The legend goes that Zeus, king of the gods, came down from Mt. Olympus to visit his brother, Poseidon, near the sea. As he looked out across the sparkling waters of the Aegean, his vision fell upon a beautiful young woman standing barefoot on the grey stones that stretched out along the shoreline of the island, Kinaros. She stared back across the sea, eyes like fire, unfazed by his formidable divinity. Their gaze locked in what can only be called, An Embrace of Fate.
What Zeus wants, Zeus gets. At that moment he wanted nothing more intensely than this mortal, with eyes that burned with vitality and a face like a flower, upturned toward the sun. She was named Cynara, for the island she called home.
Zeus, being a cunning séducteur, approached Cynara in all his glory and promised her the sky and the moon if she would agree to be his lover. She refused. He promised her all the flowers in the fields above the sea. Still, she declined. Then, drawing back into himself as if to stir up that FOMO we humans find so powerful, he made one last offer, something she couldn’t possibly resist. Zeus would grant Cynara the gift of goddess-hood, lifting her mortal soul from the dirt and stone of this earth if, in return, she would live always near him in the home of the gods upon Mt. Olympus – his mistress in an affair that would last an eternity, so long as Hera, his wife (and sister), was well occupied.
Continue reading “The legend of the artichoke” →
There’s a certain hum of excitement as spring approaches. Because of our long, snowy winters here in Colorado, the arrival of spring is always a little delayed, but over the past few weeks I’ve noticed that the quiet of winter has been replaced by the sounds of life. It starts before dawn as I rise early to make the coffee. I can hear the birds through the closed and locked windows singing to each other in the darkness and beckoning me to slide the glass open and see what all the fuss is about. Out in the potager, the chives are always the first to emerge, blooming in brilliant purple plumes that are covered in bees of all shapes and sizes. Soon the sugar peas will bloom on the garden fence. The chickens are laying again – with each egg, the noisy fanfare of celebration. Farmer’s markets are finally opening up again here, with the first asparagus, tiny strawberries, baby lettuces, radishes and turnips. I think it’s safe to say that spring is finally here.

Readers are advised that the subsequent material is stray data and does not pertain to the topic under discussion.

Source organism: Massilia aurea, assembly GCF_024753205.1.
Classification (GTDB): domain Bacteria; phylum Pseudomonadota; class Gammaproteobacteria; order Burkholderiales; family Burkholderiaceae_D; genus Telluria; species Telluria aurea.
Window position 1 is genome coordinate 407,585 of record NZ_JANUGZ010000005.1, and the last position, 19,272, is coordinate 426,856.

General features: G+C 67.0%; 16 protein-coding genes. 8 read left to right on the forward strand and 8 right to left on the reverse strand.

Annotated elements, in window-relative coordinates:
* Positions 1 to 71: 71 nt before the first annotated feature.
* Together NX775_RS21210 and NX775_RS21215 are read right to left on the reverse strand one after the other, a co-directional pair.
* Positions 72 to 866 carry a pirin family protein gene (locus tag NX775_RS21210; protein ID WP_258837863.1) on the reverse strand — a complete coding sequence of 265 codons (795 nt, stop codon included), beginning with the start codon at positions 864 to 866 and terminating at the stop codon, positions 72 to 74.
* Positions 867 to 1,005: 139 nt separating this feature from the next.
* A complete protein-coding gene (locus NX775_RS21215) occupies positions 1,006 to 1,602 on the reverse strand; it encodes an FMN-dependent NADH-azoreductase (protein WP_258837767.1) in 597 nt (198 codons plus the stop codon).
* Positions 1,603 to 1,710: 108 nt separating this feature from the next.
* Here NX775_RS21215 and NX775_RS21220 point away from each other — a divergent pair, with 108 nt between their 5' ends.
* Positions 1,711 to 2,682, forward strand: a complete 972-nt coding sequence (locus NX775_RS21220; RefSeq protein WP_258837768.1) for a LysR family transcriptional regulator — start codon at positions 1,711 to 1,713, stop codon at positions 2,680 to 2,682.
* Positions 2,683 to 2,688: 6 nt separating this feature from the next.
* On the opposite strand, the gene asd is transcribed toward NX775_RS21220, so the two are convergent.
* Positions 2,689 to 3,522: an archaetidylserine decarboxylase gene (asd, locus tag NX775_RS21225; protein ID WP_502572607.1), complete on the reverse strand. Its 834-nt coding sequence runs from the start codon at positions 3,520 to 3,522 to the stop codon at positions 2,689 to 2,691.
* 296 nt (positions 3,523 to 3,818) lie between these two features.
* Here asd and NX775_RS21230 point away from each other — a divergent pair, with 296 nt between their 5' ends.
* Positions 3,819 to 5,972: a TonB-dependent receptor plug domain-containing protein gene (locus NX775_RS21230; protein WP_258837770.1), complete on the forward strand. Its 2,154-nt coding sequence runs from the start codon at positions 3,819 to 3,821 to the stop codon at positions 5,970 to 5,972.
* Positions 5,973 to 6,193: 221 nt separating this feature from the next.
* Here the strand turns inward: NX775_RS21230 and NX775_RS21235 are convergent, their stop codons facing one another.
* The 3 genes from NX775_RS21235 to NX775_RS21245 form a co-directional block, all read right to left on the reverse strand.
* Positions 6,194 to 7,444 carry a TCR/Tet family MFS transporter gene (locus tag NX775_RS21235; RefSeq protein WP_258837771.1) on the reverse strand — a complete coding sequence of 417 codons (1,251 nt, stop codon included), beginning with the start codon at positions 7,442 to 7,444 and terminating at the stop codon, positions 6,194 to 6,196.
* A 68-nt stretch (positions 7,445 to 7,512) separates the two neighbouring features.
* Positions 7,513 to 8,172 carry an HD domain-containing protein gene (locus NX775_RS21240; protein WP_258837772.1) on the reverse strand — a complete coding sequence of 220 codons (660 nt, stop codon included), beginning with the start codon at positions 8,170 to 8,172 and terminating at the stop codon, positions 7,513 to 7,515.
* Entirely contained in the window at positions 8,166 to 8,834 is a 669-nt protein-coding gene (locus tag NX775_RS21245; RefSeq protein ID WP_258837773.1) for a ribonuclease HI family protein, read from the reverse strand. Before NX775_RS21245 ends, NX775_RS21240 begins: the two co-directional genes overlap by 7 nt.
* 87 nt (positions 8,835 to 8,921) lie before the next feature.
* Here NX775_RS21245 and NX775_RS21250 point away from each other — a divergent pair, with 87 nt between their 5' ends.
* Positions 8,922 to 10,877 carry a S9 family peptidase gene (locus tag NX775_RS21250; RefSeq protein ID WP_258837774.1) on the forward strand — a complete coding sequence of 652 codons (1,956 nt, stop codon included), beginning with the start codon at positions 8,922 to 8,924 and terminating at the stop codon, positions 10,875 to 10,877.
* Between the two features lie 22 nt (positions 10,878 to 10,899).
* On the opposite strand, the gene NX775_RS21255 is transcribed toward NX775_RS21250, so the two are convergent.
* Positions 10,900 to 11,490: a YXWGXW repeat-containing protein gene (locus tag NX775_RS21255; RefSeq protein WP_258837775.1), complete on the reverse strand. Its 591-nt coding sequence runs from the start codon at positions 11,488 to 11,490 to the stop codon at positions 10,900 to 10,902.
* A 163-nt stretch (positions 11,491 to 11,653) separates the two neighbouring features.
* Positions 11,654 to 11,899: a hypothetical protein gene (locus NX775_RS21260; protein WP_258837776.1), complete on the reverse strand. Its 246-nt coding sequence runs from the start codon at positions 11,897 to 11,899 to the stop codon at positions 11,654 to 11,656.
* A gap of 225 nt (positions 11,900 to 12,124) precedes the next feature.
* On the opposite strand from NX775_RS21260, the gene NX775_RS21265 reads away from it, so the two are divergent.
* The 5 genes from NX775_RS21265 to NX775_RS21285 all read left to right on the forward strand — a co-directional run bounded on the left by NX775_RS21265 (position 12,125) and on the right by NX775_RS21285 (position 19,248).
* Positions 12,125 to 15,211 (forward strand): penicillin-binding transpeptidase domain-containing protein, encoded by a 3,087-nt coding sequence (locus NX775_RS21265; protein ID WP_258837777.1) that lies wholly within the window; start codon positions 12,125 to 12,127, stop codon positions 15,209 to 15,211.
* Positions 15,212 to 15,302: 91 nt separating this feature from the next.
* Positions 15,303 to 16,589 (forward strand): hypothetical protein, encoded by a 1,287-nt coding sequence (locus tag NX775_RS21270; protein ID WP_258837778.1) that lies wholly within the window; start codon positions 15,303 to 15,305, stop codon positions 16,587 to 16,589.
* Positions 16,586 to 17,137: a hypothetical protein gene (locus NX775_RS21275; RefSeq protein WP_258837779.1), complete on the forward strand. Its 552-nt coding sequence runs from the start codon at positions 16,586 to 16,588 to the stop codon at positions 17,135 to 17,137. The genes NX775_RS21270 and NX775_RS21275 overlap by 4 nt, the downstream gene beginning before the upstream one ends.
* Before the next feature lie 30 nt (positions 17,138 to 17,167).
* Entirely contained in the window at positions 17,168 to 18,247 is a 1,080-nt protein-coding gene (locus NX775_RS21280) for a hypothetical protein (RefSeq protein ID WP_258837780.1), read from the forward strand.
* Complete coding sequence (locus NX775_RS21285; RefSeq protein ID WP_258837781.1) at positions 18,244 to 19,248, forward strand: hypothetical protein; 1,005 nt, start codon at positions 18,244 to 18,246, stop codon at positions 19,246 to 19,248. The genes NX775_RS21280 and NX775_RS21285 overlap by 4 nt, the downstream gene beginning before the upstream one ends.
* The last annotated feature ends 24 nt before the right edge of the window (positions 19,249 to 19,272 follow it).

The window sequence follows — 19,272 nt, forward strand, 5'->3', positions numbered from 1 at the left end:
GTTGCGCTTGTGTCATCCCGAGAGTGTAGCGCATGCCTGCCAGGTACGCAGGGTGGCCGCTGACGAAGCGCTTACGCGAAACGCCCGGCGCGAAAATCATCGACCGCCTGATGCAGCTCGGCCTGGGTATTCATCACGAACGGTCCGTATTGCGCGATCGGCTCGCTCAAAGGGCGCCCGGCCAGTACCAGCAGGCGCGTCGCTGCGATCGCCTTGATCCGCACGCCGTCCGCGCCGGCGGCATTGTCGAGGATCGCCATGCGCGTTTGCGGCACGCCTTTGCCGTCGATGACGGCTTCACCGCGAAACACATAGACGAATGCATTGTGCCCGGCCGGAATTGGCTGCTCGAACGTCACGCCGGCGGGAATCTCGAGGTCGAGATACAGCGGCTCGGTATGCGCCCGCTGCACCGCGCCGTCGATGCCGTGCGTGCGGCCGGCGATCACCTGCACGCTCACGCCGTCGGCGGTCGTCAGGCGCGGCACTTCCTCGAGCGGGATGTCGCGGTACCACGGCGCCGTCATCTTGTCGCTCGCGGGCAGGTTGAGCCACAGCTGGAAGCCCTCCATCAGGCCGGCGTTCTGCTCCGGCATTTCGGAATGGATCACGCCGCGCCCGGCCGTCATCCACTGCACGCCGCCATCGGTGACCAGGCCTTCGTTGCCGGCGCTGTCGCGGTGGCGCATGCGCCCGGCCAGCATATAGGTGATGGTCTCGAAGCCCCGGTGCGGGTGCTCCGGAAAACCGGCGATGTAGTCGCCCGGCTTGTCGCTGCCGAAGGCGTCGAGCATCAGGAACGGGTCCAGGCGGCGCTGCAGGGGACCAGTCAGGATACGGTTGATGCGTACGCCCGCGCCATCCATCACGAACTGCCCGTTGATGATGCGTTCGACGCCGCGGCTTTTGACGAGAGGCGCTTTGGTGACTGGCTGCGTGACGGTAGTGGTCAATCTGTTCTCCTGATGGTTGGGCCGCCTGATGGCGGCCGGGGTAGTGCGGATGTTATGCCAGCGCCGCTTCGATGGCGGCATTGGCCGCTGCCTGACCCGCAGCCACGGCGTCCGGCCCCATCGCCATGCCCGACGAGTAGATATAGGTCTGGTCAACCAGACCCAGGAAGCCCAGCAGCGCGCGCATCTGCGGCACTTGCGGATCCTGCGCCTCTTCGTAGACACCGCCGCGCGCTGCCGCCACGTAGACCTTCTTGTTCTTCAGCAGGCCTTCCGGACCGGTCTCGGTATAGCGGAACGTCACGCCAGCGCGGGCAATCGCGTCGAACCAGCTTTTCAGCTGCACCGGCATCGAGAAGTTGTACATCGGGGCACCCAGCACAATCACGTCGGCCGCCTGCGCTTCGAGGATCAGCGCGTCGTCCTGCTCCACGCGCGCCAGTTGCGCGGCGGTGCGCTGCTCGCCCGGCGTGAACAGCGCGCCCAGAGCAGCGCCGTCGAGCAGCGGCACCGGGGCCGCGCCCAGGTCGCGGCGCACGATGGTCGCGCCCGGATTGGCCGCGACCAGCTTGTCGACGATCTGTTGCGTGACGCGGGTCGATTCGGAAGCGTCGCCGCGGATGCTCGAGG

This spring feels like butterflies of anticipation leading up to an imminent party. Tiny flowers, like traces of confetti, signaling a grand celebration. For the occasion, I wanted to revisit some of my favourite spring recipes. These are the dishes I look forward to making when the days get long and warm and the earth awakens from her quiet hibernation. After a dark winter, these bright, fresh recipes are more welcome than ever.
Continue reading “14 French Recipes to Welcome Spring” →
In this world of fast food and instant gratification is there a place for such a discerning vegetable? This vegetable which must be treated tenderly, approached slowly and handled as delicately and deliberately as if one were courting a mate? Each taste escalates in pleasure ever so slightly – for within the meat of the artichoke lies an enzyme that heightens the sensation of sweetness upon our tongues. Peeling back each meaty petal exposes flesh in ever increasing bites. To eat an artichoke is to play a subtle game of anticipation, building toward crescendo with the disrobing of the sacred and guarded heart. To eat an artichoke is an act more akin to making love than to dining and in so lies the mystique of l’artichaut.
Continue reading “Artichokes with Vinaigrette” →